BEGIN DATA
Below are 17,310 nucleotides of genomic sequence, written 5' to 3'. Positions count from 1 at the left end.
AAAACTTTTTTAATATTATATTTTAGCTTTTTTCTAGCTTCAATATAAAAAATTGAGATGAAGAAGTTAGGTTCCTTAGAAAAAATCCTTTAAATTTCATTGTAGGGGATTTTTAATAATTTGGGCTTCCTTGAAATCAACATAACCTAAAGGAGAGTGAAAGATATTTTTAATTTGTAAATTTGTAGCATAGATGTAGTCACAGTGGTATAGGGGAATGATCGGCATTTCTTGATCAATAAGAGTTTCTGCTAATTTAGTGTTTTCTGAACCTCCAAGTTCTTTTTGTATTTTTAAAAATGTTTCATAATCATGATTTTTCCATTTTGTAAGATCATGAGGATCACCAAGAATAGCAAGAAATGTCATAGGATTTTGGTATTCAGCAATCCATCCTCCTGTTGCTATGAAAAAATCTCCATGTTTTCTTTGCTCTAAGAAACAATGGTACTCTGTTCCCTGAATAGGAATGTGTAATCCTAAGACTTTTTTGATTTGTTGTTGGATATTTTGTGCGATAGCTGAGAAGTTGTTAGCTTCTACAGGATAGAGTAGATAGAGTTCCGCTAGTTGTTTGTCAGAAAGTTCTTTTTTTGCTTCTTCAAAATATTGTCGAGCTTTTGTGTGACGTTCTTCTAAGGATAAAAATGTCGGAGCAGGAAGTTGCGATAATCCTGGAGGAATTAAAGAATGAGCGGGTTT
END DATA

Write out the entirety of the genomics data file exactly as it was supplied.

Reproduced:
Below are 17,310 nucleotides of genomic sequence, written 5' to 3'. Positions count from 1 at the left end.
AAAACTTTTTTAATATTATATTTTAGCTTTTTTCTAGCTTCAATATAAAAAATTGAGATGAAGAAGTTAGGTTCCTTAGAAAAAATCCTTTAAATTTCATTGTAGGGGATTTTTAATAATTTGGGCTTCCTTGAAATCAACATAACCTAAAGGAGAGTGAAAGATATTTTTAATTTGTAAATTTGTAGCATAGATGTAGTCACAGTGGTATAGGGGAATGATCGGCATTTCTTGATCAATAAGAGTTTCTGCTAATTTAGTGTTTTCTGAACCTCCAAGTTCTTTTTGTATTTTTAAAAATGTTTCATAATCATGATTTTTCCATTTTGTAAGATCATGAGGATCACCAAGAATAGCAAGAAATGTCATAGGATTTTGGTATTCAGCAATCCATCCTCCTGTTGCTATGAAAAAATCTCCATGTTTTCTTTGCTCTAAGAAACAATGGTACTCTGTTCCCTGAATAGGAATGTGTAATCCTAAGACTTTTTTGATTTGTTGTTGGATATTTTGTGCGATAGCTGAGAAGTTGTTAGCTTCTACAGGATAGAGTAGATAGAGTTCCGCTAGTTGTTTGTCAGAAAGTTCTTTTTTTGCTTCTTCAAAATATTGTCGAGCTTTTGTGTGACGTTCTTCTAAGGATAAAAATGTCGGAGCAGGAAGTTGCGATAATCCTGGAGGAATTAAAGAATGAGCGGGTTT